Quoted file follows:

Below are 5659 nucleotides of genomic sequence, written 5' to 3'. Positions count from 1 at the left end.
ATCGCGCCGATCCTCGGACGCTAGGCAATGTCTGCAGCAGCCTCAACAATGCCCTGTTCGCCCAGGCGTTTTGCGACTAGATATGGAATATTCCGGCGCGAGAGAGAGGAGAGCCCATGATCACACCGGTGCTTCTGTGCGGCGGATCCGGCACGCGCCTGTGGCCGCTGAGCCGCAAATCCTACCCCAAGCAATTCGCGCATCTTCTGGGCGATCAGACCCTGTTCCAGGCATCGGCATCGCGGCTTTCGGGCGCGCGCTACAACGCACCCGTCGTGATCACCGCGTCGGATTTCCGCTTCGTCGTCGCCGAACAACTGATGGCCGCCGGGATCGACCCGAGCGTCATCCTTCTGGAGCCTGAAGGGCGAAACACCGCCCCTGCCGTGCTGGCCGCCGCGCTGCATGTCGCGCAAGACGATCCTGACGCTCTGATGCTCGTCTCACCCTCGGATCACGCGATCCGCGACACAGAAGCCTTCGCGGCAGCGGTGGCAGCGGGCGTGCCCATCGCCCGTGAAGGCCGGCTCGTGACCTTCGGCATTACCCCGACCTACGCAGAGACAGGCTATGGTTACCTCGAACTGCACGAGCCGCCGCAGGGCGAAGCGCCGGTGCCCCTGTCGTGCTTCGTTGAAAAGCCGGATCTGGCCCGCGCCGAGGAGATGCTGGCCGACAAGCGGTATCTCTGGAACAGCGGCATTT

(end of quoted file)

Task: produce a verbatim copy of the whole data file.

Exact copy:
Below are 5659 nucleotides of genomic sequence, written 5' to 3'. Positions count from 1 at the left end.
ATCGCGCCGATCCTCGGACGCTAGGCAATGTCTGCAGCAGCCTCAACAATGCCCTGTTCGCCCAGGCGTTTTGCGACTAGATATGGAATATTCCGGCGCGAGAGAGAGGAGAGCCCATGATCACACCGGTGCTTCTGTGCGGCGGATCCGGCACGCGCCTGTGGCCGCTGAGCCGCAAATCCTACCCCAAGCAATTCGCGCATCTTCTGGGCGATCAGACCCTGTTCCAGGCATCGGCATCGCGGCTTTCGGGCGCGCGCTACAACGCACCCGTCGTGATCACCGCGTCGGATTTCCGCTTCGTCGTCGCCGAACAACTGATGGCCGCCGGGATCGACCCGAGCGTCATCCTTCTGGAGCCTGAAGGGCGAAACACCGCCCCTGCCGTGCTGGCCGCCGCGCTGCATGTCGCGCAAGACGATCCTGACGCTCTGATGCTCGTCTCACCCTCGGATCACGCGATCCGCGACACAGAAGCCTTCGCGGCAGCGGTGGCAGCGGGCGTGCCCATCGCCCGTGAAGGCCGGCTCGTGACCTTCGGCATTACCCCGACCTACGCAGAGACAGGCTATGGTTACCTCGAACTGCACGAGCCGCCGCAGGGCGAAGCGCCGGTGCCCCTGTCGTGCTTCGTTGAAAAGCCGGATCTGGCCCGCGCCGAGGAGATGCTGGCCGACAAGCGGTATCTCTGGAACAGCGGCATTT